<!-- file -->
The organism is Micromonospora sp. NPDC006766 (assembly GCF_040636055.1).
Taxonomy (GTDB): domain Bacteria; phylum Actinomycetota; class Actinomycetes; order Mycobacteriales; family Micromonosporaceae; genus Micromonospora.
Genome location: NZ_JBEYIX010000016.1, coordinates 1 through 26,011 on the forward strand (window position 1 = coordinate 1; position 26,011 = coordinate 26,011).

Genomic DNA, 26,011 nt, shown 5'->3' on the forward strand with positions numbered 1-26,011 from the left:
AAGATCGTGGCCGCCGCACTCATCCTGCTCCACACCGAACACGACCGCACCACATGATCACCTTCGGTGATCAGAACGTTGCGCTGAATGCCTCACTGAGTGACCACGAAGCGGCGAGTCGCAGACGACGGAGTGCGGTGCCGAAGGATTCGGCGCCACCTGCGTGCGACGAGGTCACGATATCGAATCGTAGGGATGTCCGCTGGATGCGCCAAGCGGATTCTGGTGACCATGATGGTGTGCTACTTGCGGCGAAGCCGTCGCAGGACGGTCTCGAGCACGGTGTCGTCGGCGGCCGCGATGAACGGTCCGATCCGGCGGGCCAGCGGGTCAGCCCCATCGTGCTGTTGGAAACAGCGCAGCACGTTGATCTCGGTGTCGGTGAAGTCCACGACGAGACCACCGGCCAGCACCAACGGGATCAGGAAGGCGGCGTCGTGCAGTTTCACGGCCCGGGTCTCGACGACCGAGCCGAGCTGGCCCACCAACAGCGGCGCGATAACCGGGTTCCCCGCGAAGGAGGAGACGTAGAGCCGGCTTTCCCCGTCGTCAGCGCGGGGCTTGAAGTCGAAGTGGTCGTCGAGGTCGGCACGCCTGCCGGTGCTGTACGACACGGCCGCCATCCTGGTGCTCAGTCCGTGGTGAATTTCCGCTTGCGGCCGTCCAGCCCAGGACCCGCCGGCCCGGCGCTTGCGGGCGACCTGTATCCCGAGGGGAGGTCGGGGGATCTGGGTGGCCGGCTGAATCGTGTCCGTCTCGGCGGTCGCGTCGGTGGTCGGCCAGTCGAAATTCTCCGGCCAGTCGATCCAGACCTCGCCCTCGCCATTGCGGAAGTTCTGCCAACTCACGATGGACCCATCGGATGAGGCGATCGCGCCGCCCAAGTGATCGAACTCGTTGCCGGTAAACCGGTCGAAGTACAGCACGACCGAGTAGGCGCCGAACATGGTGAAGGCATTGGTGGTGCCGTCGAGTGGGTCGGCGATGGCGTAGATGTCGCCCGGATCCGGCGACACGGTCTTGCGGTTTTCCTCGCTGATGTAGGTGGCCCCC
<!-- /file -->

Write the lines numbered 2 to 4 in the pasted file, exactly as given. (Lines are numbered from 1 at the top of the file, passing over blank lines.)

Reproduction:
Taxonomy (GTDB): domain Bacteria; phylum Actinomycetota; class Actinomycetes; order Mycobacteriales; family Micromonosporaceae; genus Micromonospora.
Genome location: NZ_JBEYIX010000016.1, coordinates 1 through 26,011 on the forward strand (window position 1 = coordinate 1; position 26,011 = coordinate 26,011).

Genomic DNA, 26,011 nt, shown 5'->3' on the forward strand with positions numbered 1-26,011 from the left: